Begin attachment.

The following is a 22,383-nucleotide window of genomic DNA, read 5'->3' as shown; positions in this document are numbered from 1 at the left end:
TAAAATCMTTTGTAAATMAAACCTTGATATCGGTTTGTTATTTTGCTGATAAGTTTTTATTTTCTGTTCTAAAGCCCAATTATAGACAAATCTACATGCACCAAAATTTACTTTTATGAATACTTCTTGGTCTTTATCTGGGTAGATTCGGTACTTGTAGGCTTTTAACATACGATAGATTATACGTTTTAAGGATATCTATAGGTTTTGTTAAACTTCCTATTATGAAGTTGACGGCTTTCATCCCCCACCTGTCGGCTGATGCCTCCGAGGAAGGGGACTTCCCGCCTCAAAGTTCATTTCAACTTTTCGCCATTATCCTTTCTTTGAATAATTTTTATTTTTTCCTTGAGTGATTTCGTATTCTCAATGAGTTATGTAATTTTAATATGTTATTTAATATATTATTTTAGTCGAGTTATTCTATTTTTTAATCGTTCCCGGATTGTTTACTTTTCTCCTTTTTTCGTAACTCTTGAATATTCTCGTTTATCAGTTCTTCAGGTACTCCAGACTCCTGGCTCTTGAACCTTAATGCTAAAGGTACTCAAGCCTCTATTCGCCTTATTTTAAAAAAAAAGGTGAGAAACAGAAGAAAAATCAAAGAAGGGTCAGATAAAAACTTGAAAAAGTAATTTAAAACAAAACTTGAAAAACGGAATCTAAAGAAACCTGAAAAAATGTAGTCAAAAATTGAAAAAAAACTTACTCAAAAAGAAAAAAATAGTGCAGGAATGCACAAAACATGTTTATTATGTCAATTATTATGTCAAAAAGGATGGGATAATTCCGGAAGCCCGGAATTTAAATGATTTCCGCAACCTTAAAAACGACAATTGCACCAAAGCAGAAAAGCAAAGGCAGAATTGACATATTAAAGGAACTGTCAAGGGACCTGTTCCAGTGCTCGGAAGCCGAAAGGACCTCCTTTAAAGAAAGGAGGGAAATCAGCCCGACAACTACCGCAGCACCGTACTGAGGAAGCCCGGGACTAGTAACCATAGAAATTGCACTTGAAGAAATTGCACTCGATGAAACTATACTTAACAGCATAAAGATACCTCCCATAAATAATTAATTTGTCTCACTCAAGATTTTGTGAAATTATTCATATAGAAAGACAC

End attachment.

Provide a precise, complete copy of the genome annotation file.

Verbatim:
The following is a 22,383-nucleotide window of genomic DNA, read 5'->3' as shown; positions in this document are numbered from 1 at the left end:
TAAAATCMTTTGTAAATMAAACCTTGATATCGGTTTGTTATTTTGCTGATAAGTTTTTATTTTCTGTTCTAAAGCCCAATTATAGACAAATCTACATGCACCAAAATTTACTTTTATGAATACTTCTTGGTCTTTATCTGGGTAGATTCGGTACTTGTAGGCTTTTAACATACGATAGATTATACGTTTTAAGGATATCTATAGGTTTTGTTAAACTTCCTATTATGAAGTTGACGGCTTTCATCCCCCACCTGTCGGCTGATGCCTCCGAGGAAGGGGACTTCCCGCCTCAAAGTTCATTTCAACTTTTCGCCATTATCCTTTCTTTGAATAATTTTTATTTTTTCCTTGAGTGATTTCGTATTCTCAATGAGTTATGTAATTTTAATATGTTATTTAATATATTATTTTAGTCGAGTTATTCTATTTTTTAATCGTTCCCGGATTGTTTACTTTTCTCCTTTTTTCGTAACTCTTGAATATTCTCGTTTATCAGTTCTTCAGGTACTCCAGACTCCTGGCTCTTGAACCTTAATGCTAAAGGTACTCAAGCCTCTATTCGCCTTATTTTAAAAAAAAAGGTGAGAAACAGAAGAAAAATCAAAGAAGGGTCAGATAAAAACTTGAAAAAGTAATTTAAAACAAAACTTGAAAAACGGAATCTAAAGAAACCTGAAAAAATGTAGTCAAAAATTGAAAAAAAACTTACTCAAAAAGAAAAAAATAGTGCAGGAATGCACAAAACATGTTTATTATGTCAATTATTATGTCAAAAAGGATGGGATAATTCCGGAAGCCCGGAATTTAAATGATTTCCGCAACCTTAAAAACGACAATTGCACCAAAGCAGAAAAGCAAAGGCAGAATTGACATATTAAAGGAACTGTCAAGGGACCTGTTCCAGTGCTCGGAAGCCGAAAGGACCTCCTTTAAAGAAAGGAGGGAAATCAGCCCGACAACTACCGCAGCACCGTACTGAGGAAGCCCGGGACTAGTAACCATAGAAATTGCACTTGAAGAAATTGCACTCGATGAAACTATACTTAACAGCATAAAGATACCTCCCATAAATAATTAATTTGTCTCACTCAAGATTTTGTGAAATTATTCATATAGAAAGACAC